[specimen voucher=KU:I:2943:29881] The proper format for this is [specimen voucher=institution code:collection code:specimen_id]. If you have multiple vouchers just repeat the specimen voucher field (i.e., [specimen voucher=KU:I:2943:29881] [specimen voucher=KU:IT:T1682]) (the first is the formalin preserved voucher, the second represents the tissue sample number). Institution names and codes can be found at http://www.ncbi.nlm.nih.gov/IEB/ToolBox/C_DOC/lxr/source/data/institution_codes.txt. This will allow GenBank to directly link to the voucher specimen in online versions of the museum catalog when available.

For a more phylogenetic dataset I use something like this for the country field.

[Country=Australia: SA, Bray Drain, Robe Naracoorte Rd, Pop. 1]

The full range of modifier options are found at https://www.ncbi.nlm.nih.gov/WebSub/html/help/genbank-source-table.html#modifiers

These are all manipulated in excel and then added after each sequence name. I usually create an excel sheet with details from my locality table and use the concatenate function to create the entries. Here is an example of how I make the organism field (for a phylogenetic study) using concatenate. The upper box shows the function formula, while cell E1 shows what that looks like. You can then copy and paste special (values) to the sheet with the sequences.

Thus your file should start to look like this, with columns D, H and I filled in from the excel sheet above.

The final version should look like this (note: the specimen voucher fields are not in the proper format).

Once you have the fields filled in, you can then resort the excel file by column A, which puts everything back in the correct order. Select all the cells that have data in them (hit control-end, then shift-control-home to select them all, then shift-right arrow [one click] to remove column A from the selection). Hit control-c to copy it and then go to Word, start a new document, do a paste special, text only (see image below). Search and replace "^t>" with ">", then search and replace "^t" with " ", then search and replace two spaces for a single space until no more get replaced (see image below as to what it should look like now). Now save as plain text and give it the extension .fas (you may have to manually rename the file extension after closing it). Open that file in BioEdit or your favorite program to double check that the labels and sequences look good. Now your file is ready to import into BankIt.

It will look like this when first pasted into Word (note it's helpful to have the show characters option clicked so you can see tabs and spaces, hit control-shift-* to toggle that option)

Once you have searched and replaced it should look like this in Word.

BankIt

Start at https://www.ncbi.nlm.nih.gov/WebSub/ and login.

In the first screen select " Sequence data not listed above (through BankIt)" as this will be the option that most people need, then click on start.

In the second screen click on start BankIt submission

The next screen shows a series of tabs with each step starting with Contact. All your info should be there if you have done a previous submission, if not add it.

In the Reference tab add the sequence authors and the reference information if you have them.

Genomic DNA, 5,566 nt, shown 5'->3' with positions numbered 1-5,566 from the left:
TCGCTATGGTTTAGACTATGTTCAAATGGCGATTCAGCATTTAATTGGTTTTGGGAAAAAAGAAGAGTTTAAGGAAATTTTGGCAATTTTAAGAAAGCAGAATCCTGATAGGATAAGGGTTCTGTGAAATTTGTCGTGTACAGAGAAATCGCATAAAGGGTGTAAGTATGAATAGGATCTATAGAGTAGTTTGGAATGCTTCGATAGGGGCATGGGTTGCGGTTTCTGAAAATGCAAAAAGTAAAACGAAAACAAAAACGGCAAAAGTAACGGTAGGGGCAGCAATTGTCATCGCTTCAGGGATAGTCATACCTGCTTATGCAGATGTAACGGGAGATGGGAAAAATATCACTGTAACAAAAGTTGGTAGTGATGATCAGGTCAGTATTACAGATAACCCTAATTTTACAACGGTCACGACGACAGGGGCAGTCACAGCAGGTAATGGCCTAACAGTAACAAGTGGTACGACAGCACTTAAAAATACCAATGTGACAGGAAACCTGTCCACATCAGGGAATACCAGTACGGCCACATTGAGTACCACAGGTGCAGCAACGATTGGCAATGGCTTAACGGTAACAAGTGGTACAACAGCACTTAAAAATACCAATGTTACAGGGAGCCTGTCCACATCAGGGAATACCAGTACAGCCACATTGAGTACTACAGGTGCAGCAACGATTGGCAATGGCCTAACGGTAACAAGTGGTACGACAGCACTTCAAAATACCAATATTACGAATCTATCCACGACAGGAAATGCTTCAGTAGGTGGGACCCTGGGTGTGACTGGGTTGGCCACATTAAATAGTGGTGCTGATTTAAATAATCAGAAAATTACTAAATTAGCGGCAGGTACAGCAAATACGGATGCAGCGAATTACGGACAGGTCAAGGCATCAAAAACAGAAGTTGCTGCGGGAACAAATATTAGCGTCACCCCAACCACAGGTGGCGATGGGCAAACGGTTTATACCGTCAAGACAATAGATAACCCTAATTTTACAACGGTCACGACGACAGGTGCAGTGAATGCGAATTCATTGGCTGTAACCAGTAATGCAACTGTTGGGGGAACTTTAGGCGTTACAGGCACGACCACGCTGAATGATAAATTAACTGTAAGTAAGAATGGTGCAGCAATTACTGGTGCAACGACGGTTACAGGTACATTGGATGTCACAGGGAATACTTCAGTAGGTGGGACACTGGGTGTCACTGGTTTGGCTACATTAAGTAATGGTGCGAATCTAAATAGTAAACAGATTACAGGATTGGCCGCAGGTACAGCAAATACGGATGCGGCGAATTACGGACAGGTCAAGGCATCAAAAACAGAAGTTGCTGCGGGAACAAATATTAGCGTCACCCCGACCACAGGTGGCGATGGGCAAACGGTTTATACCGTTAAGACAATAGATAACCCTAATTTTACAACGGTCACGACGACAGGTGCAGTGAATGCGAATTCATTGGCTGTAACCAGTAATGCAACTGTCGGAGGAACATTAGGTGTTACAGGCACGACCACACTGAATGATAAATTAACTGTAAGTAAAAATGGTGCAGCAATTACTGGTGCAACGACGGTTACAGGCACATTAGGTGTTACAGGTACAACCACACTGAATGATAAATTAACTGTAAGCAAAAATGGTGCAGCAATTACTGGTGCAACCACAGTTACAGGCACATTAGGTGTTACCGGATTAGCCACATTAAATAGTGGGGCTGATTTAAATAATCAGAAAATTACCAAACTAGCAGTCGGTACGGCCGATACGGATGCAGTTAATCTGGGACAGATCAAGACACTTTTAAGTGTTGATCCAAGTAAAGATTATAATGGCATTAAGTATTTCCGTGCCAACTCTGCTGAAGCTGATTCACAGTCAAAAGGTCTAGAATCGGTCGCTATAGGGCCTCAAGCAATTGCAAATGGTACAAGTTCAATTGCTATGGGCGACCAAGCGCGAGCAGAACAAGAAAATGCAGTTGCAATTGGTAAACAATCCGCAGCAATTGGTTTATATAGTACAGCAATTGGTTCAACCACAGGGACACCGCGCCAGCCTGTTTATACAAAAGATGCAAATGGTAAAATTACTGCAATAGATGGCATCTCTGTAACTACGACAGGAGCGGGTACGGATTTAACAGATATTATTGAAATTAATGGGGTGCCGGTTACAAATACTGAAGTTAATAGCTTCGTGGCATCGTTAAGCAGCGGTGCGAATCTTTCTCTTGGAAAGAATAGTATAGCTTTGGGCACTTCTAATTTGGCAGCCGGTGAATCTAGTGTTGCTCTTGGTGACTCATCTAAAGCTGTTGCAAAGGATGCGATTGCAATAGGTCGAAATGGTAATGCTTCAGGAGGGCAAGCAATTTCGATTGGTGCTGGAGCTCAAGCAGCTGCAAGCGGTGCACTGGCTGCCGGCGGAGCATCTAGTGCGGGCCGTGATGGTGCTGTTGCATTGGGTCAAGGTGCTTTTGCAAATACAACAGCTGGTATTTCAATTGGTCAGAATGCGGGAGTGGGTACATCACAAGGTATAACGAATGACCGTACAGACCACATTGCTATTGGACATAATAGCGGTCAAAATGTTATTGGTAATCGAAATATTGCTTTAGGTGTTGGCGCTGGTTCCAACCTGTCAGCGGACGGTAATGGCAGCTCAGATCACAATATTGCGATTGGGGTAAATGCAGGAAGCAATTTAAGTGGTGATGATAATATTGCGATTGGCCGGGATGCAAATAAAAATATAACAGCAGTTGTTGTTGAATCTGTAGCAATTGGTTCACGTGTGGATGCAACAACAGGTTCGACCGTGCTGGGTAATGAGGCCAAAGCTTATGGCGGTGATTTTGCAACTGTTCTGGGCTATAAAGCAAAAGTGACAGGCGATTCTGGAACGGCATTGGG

Under Sequencing Technology I've only ever entered the option Sanger dideoxy sequencing. That's the only box I click on for this page.

The next screen is the Nucleotide tab.  Enter the relevant details.  I usually release the sequences Immediately After Processing.  In Sequence(s) and Definition Line(s), under Molecule Type: I select Other Genetic: DNA for mitochondrial DNA, select genomic DNA for nuclear genes. I leave the other values as is.  For Nucleotide Sequence Format I always choose Alignment.  Note that for this option all sequences must be the same length in the alignment, if not then either fix it or use the other option.  Note if you need to propagate features you must use Alignment as the option here.

If you have any errors you should try to fix them, examples might be mis-spelling of species names.  If the names are correct, but not in their database, or they are undescribed species you can click on continue to keep going.

On the Set/Batch tab I usually always choose Phylogenetic study or Population study.

In the Submission Category tab it will nearly always be Original.

There should be nothing to add under the Source Modifiers tab as that is all in the fasta file you uploaded.

It will then go to the Feature Propagation Option tab and ask if you want to you want to use feature propagate.  For a single intronless gene say no.  For more complicated situations select yes if you have multiple genes in a fragment or introns present and see the instructions below.

Under the Features tab select Add features by completing input forms. That will pop up more options, I always use Coding Region (CDS) / Gene / mRNA. That will pop out an additional option, select providing intervals then click add. That will bring up a new page called Features (Detail). You have to know something about your gene here to fill this out. I add the name of the gene in the protein name and gene name fields lower down. Click on Accept, it will then ask you to specify the genetic code. Once you get through that screen you'll see the Features (Overview) screen. For simple genes with no introns you don't need to do anything there.